Berlin had been under bombing attack for six months now. First with the RAF taking advantage of the long winter nights, then with the US 8th Air Force taking up the assault. At first the German Propaganda Minister, Joseph Goebbels, had been shaken by the scale of the destruction. He kept his thoughts to himself and masterminded a propaganda campaign that sought to bolster morale and presented a confident face to the world.
It now looked like he had succeeded. Even if Germans resented the Nazi regime they would have been unwise even to share their thoughts with others, much less actively seek to oppose it. Those amongst the Allies who believed that striking at the very ‘heart of the Reich’ would undermine morale and eventually lead to revolt had been proved wrong.
In Dresden, so far to east it had not yet been bombed, former linguistics professor Victor Klemperer studied the language of the totalitarian regime. As a Jew married to an Aryan he had so far managed to avoid the worst of the persecutions. The list of his friends and neighbours lost in concentration camps was growing ever longer. He was therefore surprised to learn of the actual conditions in Berlin:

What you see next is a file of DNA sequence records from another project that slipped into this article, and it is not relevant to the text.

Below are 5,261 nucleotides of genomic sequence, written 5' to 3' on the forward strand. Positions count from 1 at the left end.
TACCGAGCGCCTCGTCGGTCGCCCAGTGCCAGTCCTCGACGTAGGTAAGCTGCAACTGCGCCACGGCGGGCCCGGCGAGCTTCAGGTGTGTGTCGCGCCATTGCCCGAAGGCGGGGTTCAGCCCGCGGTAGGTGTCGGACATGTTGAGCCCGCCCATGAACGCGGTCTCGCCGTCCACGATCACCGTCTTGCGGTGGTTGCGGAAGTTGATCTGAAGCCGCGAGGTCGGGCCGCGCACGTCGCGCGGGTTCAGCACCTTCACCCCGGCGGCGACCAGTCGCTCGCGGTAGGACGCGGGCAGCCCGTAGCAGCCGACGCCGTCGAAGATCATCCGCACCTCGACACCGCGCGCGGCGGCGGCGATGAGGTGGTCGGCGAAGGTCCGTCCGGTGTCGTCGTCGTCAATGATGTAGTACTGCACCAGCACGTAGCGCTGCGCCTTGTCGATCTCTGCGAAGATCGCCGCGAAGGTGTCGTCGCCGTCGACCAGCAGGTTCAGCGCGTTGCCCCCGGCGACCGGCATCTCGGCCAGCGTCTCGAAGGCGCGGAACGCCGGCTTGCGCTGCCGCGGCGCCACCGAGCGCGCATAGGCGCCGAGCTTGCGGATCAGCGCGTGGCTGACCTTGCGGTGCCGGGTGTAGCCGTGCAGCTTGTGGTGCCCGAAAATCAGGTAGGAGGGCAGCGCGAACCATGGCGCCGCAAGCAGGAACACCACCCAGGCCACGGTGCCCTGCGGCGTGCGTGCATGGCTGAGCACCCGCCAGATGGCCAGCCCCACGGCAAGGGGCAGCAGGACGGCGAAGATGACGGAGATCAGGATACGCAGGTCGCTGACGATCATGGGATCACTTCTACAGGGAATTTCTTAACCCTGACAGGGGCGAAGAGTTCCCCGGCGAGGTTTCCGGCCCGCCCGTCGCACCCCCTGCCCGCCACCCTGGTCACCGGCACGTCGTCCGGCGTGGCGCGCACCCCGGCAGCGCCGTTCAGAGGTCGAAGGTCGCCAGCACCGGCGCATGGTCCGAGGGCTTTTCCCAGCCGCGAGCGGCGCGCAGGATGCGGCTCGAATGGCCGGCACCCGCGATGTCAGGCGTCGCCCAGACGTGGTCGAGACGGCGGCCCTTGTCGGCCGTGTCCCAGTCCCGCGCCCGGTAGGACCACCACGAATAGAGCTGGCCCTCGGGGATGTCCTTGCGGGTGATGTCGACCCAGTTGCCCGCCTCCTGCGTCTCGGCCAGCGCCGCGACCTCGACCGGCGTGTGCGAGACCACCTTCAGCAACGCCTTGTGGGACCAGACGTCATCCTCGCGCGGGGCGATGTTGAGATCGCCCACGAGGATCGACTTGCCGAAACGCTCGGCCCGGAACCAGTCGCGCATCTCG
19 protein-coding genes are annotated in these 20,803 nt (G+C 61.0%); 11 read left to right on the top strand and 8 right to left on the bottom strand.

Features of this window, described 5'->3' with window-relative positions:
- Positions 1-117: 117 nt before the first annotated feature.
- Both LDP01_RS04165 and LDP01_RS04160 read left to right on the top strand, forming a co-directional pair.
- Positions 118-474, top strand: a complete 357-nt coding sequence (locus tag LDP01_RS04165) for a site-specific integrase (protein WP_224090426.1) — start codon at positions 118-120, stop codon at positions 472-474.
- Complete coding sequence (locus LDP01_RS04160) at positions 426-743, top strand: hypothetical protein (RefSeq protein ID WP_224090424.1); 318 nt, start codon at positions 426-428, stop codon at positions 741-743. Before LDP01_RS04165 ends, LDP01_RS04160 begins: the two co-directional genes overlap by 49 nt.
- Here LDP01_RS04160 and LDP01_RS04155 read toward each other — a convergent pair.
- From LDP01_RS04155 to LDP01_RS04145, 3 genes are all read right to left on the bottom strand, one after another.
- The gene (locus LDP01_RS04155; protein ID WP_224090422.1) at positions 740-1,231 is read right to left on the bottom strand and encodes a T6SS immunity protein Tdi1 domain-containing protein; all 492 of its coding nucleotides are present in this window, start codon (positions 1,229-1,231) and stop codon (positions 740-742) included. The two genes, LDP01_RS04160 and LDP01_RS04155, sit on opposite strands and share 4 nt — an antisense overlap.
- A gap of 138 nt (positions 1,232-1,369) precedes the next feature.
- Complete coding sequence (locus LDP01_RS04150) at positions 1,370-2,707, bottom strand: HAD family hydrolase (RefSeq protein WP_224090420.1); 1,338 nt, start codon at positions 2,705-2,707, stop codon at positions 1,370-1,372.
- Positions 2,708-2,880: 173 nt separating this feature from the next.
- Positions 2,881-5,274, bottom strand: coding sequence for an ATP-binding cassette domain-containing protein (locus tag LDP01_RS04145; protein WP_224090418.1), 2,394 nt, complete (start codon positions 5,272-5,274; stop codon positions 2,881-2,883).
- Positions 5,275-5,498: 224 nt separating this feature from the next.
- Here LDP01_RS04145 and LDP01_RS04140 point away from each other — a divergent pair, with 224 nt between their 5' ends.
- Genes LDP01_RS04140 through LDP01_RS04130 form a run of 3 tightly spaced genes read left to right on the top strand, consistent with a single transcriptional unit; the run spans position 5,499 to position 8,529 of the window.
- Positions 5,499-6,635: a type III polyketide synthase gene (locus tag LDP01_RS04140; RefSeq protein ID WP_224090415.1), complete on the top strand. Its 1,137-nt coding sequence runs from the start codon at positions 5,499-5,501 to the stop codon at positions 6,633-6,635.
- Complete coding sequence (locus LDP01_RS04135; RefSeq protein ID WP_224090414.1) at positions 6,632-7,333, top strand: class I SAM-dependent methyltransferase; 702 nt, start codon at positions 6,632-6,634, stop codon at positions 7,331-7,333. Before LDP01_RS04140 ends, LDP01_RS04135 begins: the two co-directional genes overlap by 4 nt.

May 1, Monday, half past one
This morning, while I was tutoring Bernhard Stuhler, Steinitz appeared and introduced his (half-Aryan) niece, who had come from Berlin for the weekend. A young, robust, somewhat proletarian, very blond and German—looking, lipstick-wearing girl; her lively character rather likeable. What she reported from Berlin shook me, because it conﬁrmed what Goebbels repeatedly emphasizes.
The Berliners are quite used to the raids – on Saturday, while we were sitting in the cellar at Mobius, they had another heavy one. Serious destruction on every street, loss of life everywhere, but in general the people’s mood is good, humorous, prepared to see it through.
Special rations and fear help things along, there’s grumbling here and there, but on the whole people carry on with self-conﬁdent Berlin wit and cockiness. No one is expecting imminent defeat; some say the war will last another two years, others, that the decisive German “retribution” is at hand. (For months there was official talk of “retribution,” then the public scoffed at it, then nothing more was heard of it. And now it pops up again in this account.)
The girl works in some Berlin factory, so hears this and that. Therefore the regime has no need to fear internal collapse or revolt. And on this point Goebbels is undoubtedly correct: As a means of bringing pressure to bear on morale the air offensive is a failure.
The Stuhlers say: It is impossible to judge morale today. All have had enough, and everyone trembles and dissimulates. This time nothing will come from inside Germany.
The Steinitz niece also related something very like what Eisenmann said on his return from the hospital. In Berlin there are no Jewish stars to be seen. The Gestapo acquiesces, or at least closes both eyes. The star is not worn or is covered. (As Eisenmann traveled through Berlin on the tram, his briefcase pressed to his chest.)
If the Gestapo is forced to take action because of a denunciation, then the person denounced gets a warning the first time, after that a fine… Here, on the other hand, concealing the star inevitably leads to death by way of concentration camp.